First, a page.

But, for the families that achieved reunification, it is a great joy. «Many of them never thought they would see each other again,» says the lawyer.
End of Title 42
Nonprofit organizations have located about 1,500 families since 2018, says the ACLU’s Gelernt.
But some of the activists told the BBC that they are concerned that US immigration policy decisions could lead to more family separations.
Biden has taken a number of steps to try to deter the influx of undocumented immigrants at the border, especially with the upcoming end of the Trump administration’s Title 42 policy.
This rule gave the government the power to automatically expel undocumented immigrants to their country of origin or the last country they went to, often Mexico.
In February, for example, government officials said that would consider migrants who did not seek asylum in the first country they passed through on their way to the US «ineligible.» They would only make very few exceptions.
And migrants caught crossing illegally will not be allowed to re-enter the US for at least five years, under the new rule.
The New York Times reported in March that the administration was considering restoring a Trump administration practice to detain migrant families with their children if they enter the US without documents, a move Biden halted upon taking office.
Although the practice is different from the zero-tolerance policy, activists worry that it could lead to de facto family separations.
This has motivated parents to send their children to the border alone, as unaccompanied minors can be released from government custody to live with relatives or other sponsors in the US.
«The implementation of this policy would be disastrous.said Jennifer Podkul, KIND’s vice president of policy and advocacy.
The White House did not respond to a request for comment on whether it was considering the move.
«Like a Kidnapping»
Immigrant advocates argue that much more needs to be done to help families heal from the trauma of separation.
Some parents who have had to leave their children in the United States have attempted suicide out of guilt and confusion about why their child was taken from them, said Cathleen Caron, founder of Justice in Motion, an immigrant rights organization that works in Mexico and northern Central America.
Children, he said, get to wet the bed, have nightmares and «deep trauma.»
Some, who are as young as 1 year old when they separate, don’t even remember their parents when they see them again, Gelernt explains.
He remembers a 4-year-old, one of the first families the ACLU helped reunite, who was afraid someone was going to take him in the middle of the night.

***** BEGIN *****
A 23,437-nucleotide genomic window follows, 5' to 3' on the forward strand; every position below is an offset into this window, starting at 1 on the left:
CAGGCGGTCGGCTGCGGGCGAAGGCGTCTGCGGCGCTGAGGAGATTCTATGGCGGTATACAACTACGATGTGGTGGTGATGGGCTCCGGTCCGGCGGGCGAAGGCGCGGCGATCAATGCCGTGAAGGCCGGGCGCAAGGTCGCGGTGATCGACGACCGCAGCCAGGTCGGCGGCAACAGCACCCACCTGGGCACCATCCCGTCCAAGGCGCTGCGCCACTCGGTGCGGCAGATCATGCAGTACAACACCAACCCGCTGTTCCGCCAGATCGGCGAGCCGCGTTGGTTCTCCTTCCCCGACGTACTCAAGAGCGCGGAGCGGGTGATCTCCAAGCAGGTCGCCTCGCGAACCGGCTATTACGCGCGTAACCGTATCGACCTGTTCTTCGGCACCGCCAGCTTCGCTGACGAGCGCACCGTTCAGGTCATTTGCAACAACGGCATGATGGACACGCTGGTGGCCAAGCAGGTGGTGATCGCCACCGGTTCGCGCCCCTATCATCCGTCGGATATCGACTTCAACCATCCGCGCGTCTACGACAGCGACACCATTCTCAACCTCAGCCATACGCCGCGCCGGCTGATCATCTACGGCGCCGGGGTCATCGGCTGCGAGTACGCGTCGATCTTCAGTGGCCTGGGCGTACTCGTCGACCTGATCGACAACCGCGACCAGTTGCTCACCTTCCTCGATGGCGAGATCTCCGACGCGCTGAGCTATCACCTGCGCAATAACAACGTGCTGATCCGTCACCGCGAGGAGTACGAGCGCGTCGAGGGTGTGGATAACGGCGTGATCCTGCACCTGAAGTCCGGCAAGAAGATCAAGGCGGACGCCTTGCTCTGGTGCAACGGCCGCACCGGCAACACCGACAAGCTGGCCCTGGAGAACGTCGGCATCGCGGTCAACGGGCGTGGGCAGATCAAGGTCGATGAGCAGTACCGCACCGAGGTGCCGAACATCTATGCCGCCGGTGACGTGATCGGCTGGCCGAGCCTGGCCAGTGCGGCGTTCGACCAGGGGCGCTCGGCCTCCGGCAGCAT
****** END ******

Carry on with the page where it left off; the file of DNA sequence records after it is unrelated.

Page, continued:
Others now refuse to speak their indigenous languages or eat the food their families prepare for them, according to Sánchez Ralda.
«People have no idea of the damage this has caused,» he said. «It was like a kidnapping.»
Activists say families need more financial and legal support from the US government to help them recover once reunification occurs, as many lack access to stable housing.
In 2021, the Biden administration was negotiating with the families to distribute $1 billion in compensation for the separations, in response to a lawsuit filed by the ACLU.
But those discussions reportedly broke down after a strident pushback from Republicans.
And while Biden’s task force has reunited families, their three-year probation status in the US leaves them in a precarious situation, Caron warns.
Some families could face deportation after that time or the possibility of another separation if the children have obtained benefits to remain in the country while their parents are deported.
«When you don’t feel like you’re safe, it’s very hard to heal,» Caron says.
A bittersweet return
For Martínez, the journey to reunite with her daughters, who are now 14, 16 and 18 years old, has been bittersweet.
«I was happy to know that I could be there and that I could at least start helping them from the moment I arrived, but it was also very painful for all that we suffered,» he says.
For his daughters, the news that they would see their father again gave them pure and irrepressible joy, according to their former lawyer, Anilu Chadwick.
«They started crying and screaming. I wanted to scream too,» she recounted.
Martínez and her daughters now live with their mother and sister in New York. She said that she dreams of one day building a house for everyone in Honduras and that they can have a place to be together in her home country.
At 54 years old, and after four years away from his daughters, his kind and loving character has not changed. But the pain of time separated from her has left an indelible mark, she says.
«It is incurable. It will never go away. It will remain in the hearts of each one of them.»
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BBC-NEWS-SRC: IMPORT DATE: 2023-05-08 21:30:08